Bio Design //\\ Critical Design

 Image: Mobile Service Stations, Extrapolation Factory

Image: Mobile Service Stations, Extrapolation Factory

 Image: Vivorium,

Image: Vivorium,

Image: Synthetic Kingdom,


Elliot Montgomery, Extrapolation Factory

Ali Schachtschneider, GenSpace 



  1. Bio Design: Nature + Science + Creativity
  2. Bio Design essay provided by William Meyer (download here)
  3. Simon Understanding the Natural and Artificial Worlds
  4. Synthetic Aesthetics: Investigating Synthetic Biology's Designs on Nature
  5. Toward's a Critical Design
  6. Next Nature
  7. Recent advances in 3D printing of biomaterials



  1. Anthony Dunne's Design Noir
  2. Dunne & Raby's Critical Design FAQ
  3. James Auger's Speculative Design paper
  4. MOMA's Design and Violence
  5. Simon Grand Method Toolbox
  6. Julien Bleaker Design Fiction
  7. Bruce Sterling essay on The New Aesthetic
  8. Amy Congdon - Bio Design and Speculation



 “BioDesign is the integration of design with biological systems, often to achieve better ecological performance. In contrast to design that mimics nature or draws on biology for inspiration, BioDesign incorporates living organisms into design as building blocks, material sources, energy generators, digital storage systems and air purifiers, just to name a few possibilities” (Meyers).

Critical Design uses speculative design proposals to challenge narrow assumptions, preconceptions and givens about the role products play in everyday life” (Dunne). 

Earlier this week, I watched a documentary about Buckminster Fuller called Thinking Out Loud. Fuller was truly an innovative thinker who was constantly pushing the boundaries of our imaginations to invent better ways of living. One such example was the Fuller Home—his answer to how to improve the home building industry. He wanted to reimagine the way homes were manufactured and wanted to make them “accessible, light-weight, easy to construct,” and circular rather than angular. Fuller imagined delivering these homes by air and dropping them right into place on one’s land. While today we do see his geodesic domes almost everywhere, we are still living in homes that are manufactured in the same way they have been for almost 100 years. However, one technological innovation that in the 20th century Buckminster Fuller could never have imagined has recently appeared that may just disrupt the way we live and even the way we understand ourselves: In a recent YouTube video from China building manufacturers showed a series of homes that were made using a giant 3D printer.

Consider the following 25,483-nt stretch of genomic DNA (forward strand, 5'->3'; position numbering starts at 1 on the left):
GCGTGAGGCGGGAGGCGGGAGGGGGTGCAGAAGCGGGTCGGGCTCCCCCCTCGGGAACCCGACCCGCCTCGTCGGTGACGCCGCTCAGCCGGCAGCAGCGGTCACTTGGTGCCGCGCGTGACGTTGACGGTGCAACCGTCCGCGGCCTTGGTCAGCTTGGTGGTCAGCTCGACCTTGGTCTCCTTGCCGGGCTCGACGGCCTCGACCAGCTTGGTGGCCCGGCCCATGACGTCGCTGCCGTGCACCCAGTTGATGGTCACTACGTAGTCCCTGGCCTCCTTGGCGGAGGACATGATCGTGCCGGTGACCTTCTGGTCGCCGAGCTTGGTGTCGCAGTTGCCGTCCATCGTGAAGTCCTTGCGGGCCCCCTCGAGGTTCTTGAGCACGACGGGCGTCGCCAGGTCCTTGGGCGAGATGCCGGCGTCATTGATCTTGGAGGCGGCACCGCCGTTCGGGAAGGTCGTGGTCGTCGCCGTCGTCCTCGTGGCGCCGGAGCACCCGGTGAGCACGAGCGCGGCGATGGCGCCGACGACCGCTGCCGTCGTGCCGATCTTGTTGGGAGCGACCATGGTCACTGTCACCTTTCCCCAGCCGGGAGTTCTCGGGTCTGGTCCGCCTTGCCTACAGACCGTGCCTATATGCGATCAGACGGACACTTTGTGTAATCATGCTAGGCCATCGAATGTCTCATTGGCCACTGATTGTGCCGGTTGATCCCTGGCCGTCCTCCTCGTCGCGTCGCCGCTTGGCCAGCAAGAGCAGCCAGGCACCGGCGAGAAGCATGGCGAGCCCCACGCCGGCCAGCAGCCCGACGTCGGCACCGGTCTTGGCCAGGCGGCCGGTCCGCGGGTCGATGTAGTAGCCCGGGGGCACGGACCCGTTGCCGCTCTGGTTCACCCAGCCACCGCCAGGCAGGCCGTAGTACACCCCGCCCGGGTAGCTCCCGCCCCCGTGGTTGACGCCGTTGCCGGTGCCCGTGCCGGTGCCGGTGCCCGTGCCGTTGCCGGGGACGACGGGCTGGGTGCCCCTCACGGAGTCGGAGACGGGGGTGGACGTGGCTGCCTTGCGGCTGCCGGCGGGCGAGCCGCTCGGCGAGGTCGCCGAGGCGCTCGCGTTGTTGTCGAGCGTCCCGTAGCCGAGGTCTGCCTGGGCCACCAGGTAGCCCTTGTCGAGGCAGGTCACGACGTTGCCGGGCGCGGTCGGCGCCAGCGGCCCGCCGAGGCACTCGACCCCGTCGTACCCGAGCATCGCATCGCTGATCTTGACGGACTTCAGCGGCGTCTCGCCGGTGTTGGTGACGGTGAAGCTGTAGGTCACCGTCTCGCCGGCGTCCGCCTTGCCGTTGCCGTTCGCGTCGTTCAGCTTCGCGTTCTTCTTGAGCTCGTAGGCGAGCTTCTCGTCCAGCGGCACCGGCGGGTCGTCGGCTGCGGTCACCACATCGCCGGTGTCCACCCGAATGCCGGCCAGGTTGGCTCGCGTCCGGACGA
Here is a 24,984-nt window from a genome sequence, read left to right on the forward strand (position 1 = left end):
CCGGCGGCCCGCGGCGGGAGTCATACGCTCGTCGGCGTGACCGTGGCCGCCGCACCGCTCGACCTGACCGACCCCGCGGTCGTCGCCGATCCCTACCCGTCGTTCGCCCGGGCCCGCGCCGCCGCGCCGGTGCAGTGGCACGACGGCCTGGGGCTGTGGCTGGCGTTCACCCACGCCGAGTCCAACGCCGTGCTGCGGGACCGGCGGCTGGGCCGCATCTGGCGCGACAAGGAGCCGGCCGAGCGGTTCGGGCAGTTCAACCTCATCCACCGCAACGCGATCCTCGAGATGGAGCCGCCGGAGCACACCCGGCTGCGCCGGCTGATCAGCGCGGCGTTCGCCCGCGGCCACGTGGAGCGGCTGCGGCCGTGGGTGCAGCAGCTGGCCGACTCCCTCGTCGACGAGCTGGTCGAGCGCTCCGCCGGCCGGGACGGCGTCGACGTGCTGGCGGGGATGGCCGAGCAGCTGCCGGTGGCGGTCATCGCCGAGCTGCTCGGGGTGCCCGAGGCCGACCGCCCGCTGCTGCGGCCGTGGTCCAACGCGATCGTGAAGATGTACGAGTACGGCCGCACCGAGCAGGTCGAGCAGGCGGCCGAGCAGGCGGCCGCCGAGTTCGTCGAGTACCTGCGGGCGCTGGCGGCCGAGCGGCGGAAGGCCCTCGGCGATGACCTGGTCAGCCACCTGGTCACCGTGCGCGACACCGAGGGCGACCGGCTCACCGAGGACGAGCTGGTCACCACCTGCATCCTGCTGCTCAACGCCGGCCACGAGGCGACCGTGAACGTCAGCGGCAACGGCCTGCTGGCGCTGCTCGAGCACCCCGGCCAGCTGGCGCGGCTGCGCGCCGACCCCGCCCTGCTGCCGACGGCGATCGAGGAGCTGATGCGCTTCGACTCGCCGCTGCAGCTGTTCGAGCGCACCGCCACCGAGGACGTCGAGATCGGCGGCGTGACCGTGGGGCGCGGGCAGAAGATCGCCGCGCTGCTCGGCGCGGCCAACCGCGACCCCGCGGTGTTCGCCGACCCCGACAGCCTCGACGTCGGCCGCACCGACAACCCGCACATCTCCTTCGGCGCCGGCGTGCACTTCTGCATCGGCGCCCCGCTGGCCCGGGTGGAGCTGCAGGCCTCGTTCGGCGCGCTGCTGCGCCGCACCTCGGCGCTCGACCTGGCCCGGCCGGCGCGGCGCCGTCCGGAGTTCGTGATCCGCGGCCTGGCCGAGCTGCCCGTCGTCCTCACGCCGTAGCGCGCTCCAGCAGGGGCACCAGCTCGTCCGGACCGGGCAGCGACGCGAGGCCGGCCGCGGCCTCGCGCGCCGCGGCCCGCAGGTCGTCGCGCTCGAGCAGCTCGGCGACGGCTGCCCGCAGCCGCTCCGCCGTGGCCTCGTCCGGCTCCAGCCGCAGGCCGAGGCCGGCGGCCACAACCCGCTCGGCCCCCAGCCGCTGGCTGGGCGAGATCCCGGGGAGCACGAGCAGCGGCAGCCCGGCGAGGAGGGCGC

Print the Legend is a documentary showcasing the rise of the desktop 3D printing industry (Makerbot, FormLabs). With crowd funding (Kickstarter) and a ripe venture capital community, the industry is becoming flush with cash and ready to skyrocket, to put 3D printers in the homes of everyone in America. 3D printers are now in fact accessible to virtually anyone; a quick Goggle search showed that you could even buy one in Walmart for $800. The invention of the Internet and the personal computer radically changed the trajectory of human kind and the way we experience our world (Internet of Things, Smart Phones). So it remains to be seen how the personal 3D printer change our lives in the next 10 years.

Scientists, specifically in the biomedical industry, have long been experimenting with 3D printed biomaterials, but how far away are we from being able to 3D print biomaterials in the privacy of our own homes? Will we even be able to 3D print our homes? And if so, will those homes be grown using biomaterials that can auto-generate on the scaffolding from which they are created? Will we be able to print human parts using desktop 3D printers? What are the implications of growing environments and, even, growing humans?

Print The Legend briefly touches on the implications of 3D printing by telling the story of Cody Wilson who 3D prints guns and gun parts. While Wilson is a very controversial character, in my mind he is playing an important role by forcing people to think about the implications of this technology. He is not a critical designer, but taken as a case study, his “movement” could certainly be reframed into a design project à la Speculative Everything. 

This week I had a conversation with Elliot Montegomery, a former student of Dunne and Raby at the Royal College of Art and now head of a Design Futures Studio, Extrapolation Factory.  We discussed the important role of Critical Design and how perhaps, when it comes to Bio Design—where we incorporate living systems into our product—Critical Design becomes all the more important. Alexandra Daisey Ginsberg’s project, The Synthetic Kingdom, “looks at the consequences of developing and using—or misusing—new life forms for our own ends” (Meyers, pg. 168). In her project she categorizes new forms of life called Synthetica, which are “designed and modified organisms” (Synthetic Aesthetics, pg. 54). In this new era of Bio Design—where humans more than ever become the architects of the world—how should critical designers help to shape the way we use and understand our technologies?  In our world of synthetic biology and 3D printers, is it now time to move past the era of Critical Designer and into the era of Critical Engineer


3D printed biomaterials are commonplace and will radically change the way we think about what is grown. Even architects who are already thinking about the grown environment will be reimagining what it means to use biomaterials. Citizen science and bio-hacking will take on a whole new meaning. How will the next generation of technologies like programmable matter and 4D printing impact our world?